Does Your Workplace Have a Book Club?
Beyond wellness programs and social events, there’s a new trend in the working world: companies are organizing book clubs for their employees.
Some are optional; half social, half learning events. Others, like the book club at TrueBridge Resources, a recruiting firm, are required of all employees. From The Art of War to Steve Jobs’ biography, these clubs aim to help teach their employees important lessons that they can apply in the office and in their personal careers.
The idea for the TrueBridge book club started when only six people worked in the office, President Scott Kriscovich said. “We thought, what could we do to differentiate ourselves and help us grow with a common language?”
Employees are actively involved, from nominating books to read to volunteering as facilitators of the meetings. That has helped “strengthened our bonds, gives us something to talk about, a common rallying point,” Kriscovich said. “We’ve all picked up some important valuable nuggets that we will be able to take with us.”
The book club at Pinnacle Financial Partners also started from the top down, back in 2000 when the company was still small. CEO Terry Turner hosted the first book club at his home, inviting their 40 or so associates over for dinner and discussion, said Chief People Officer Rachel West.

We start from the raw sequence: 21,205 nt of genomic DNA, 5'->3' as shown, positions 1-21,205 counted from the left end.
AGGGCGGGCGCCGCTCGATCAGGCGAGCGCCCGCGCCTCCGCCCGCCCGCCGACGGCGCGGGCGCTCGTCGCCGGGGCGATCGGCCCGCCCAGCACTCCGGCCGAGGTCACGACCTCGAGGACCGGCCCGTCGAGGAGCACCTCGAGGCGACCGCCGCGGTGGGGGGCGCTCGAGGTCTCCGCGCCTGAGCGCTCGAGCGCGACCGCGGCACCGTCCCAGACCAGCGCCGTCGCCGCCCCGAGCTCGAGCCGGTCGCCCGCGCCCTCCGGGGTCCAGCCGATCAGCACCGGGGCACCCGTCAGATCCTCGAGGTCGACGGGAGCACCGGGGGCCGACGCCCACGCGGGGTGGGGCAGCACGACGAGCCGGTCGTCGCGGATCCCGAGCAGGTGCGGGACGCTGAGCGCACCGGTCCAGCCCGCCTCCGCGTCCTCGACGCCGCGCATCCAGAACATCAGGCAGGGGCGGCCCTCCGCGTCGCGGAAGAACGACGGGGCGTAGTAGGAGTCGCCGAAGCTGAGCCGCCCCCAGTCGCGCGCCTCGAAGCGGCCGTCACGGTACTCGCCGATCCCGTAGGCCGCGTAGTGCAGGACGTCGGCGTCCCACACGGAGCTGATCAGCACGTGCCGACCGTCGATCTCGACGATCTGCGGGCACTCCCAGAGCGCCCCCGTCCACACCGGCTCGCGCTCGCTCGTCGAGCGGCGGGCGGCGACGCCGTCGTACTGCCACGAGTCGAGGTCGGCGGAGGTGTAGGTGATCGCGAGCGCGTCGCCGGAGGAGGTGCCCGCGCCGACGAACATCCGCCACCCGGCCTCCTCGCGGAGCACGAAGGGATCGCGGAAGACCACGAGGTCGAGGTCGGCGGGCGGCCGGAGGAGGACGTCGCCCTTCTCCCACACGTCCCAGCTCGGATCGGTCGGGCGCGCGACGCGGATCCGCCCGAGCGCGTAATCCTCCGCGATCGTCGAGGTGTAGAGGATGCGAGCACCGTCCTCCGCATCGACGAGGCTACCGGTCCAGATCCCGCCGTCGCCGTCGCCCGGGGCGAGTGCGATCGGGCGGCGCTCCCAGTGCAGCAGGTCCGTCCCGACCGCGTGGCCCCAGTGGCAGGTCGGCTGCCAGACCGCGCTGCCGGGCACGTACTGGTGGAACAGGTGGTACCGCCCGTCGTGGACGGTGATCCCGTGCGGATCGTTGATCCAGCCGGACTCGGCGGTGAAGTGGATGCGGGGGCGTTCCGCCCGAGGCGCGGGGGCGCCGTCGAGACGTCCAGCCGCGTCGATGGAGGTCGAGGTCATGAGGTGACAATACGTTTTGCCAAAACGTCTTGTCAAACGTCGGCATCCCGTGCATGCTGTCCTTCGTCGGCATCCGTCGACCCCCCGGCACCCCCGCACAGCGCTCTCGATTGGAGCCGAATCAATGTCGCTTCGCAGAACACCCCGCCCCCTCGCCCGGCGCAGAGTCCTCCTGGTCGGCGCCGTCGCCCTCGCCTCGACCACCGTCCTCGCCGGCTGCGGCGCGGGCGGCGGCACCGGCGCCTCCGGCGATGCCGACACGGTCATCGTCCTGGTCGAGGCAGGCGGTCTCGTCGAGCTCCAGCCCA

Today, West says the book club is wildly popular, with meeting signups maxing out months in advance. Employees can volunteer to host the events at their homes, which are part social and part professional development.
“With this format, it helps associates really get to know other associates they might not get to work with everyday,” West said. “It really just creates a better culture for all of us.”
In addition to strengthening company culture, Pinnacle’s goal is for their employees to gain valuable professional lessons. “We try to take our lessons that we learn and translate them into positive behavior and look at those results,” West said.
West noted that it takes a lot of work to organize these events, but that it’s worth it to help set their company apart as one with “a culture of great associate engagement.”
“If people don’t have a club, they should create their own program to read for their own development,” Kriscovich said.
Does your company or organization have a book club? We’d love to hear about it in the comments!
Hadas Gold is a journalist in Washington D.C. Born in Israel, raised in Arizona and now a capital resident, she is always on the lookout for the next adventure.
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